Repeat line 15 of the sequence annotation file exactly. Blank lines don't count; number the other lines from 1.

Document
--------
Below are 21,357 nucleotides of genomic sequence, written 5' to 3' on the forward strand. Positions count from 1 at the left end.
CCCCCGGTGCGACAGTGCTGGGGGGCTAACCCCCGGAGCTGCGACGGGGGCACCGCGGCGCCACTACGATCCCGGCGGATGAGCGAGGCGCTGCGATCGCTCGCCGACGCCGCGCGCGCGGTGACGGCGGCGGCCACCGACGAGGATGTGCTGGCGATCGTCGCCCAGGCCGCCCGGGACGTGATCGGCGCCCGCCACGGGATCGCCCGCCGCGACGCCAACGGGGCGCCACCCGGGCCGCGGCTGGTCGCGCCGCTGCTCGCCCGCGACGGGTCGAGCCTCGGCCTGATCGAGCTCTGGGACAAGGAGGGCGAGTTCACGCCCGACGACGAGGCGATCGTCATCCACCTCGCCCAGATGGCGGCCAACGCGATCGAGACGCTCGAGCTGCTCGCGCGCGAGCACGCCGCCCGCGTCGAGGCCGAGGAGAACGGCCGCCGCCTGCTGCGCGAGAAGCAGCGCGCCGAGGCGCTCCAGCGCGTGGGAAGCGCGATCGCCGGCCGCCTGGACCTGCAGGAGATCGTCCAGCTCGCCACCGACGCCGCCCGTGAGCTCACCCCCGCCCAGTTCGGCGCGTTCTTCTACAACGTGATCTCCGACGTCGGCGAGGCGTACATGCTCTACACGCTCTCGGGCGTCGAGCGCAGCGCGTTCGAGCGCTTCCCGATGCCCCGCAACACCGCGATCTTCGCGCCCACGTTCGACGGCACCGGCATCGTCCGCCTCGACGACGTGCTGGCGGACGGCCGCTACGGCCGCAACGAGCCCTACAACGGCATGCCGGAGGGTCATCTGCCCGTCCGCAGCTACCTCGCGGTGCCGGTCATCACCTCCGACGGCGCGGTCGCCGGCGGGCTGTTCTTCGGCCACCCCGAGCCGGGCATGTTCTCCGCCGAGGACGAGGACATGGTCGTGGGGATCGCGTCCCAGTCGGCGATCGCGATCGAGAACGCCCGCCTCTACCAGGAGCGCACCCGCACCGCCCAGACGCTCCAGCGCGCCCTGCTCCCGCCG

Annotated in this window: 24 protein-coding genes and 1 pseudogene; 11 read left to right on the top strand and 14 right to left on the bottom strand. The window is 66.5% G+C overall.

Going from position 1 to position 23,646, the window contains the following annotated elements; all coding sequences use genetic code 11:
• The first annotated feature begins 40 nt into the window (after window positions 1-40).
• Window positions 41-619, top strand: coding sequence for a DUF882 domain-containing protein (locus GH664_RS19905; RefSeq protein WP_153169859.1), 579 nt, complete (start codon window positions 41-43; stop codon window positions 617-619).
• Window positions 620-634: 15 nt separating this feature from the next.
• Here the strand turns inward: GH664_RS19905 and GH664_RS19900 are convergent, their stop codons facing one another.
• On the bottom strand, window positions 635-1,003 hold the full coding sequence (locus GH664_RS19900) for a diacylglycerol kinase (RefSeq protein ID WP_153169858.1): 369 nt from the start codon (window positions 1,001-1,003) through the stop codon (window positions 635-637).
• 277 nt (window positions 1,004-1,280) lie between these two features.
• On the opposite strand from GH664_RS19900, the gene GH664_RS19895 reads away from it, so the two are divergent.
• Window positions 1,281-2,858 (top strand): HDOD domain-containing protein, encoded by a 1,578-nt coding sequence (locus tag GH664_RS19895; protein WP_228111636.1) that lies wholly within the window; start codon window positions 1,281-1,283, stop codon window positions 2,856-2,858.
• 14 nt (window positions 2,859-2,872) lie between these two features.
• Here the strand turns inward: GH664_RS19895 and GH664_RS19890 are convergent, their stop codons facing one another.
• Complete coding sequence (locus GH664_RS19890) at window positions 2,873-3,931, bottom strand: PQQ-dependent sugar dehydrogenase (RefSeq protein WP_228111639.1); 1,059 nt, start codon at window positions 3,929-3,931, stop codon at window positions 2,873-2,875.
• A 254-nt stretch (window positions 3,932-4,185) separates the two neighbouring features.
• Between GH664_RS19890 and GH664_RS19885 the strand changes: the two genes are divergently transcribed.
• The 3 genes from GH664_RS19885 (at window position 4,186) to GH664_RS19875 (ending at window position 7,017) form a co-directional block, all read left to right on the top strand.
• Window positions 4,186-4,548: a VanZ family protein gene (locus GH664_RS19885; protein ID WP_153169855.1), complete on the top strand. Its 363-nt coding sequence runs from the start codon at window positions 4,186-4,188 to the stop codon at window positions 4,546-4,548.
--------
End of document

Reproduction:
• Complete coding sequence (locus GH664_RS19890) at window positions 2,873-3,931, bottom strand: PQQ-dependent sugar dehydrogenase (RefSeq protein WP_228111639.1); 1,059 nt, start codon at window positions 3,929-3,931, stop codon at window positions 2,873-2,875.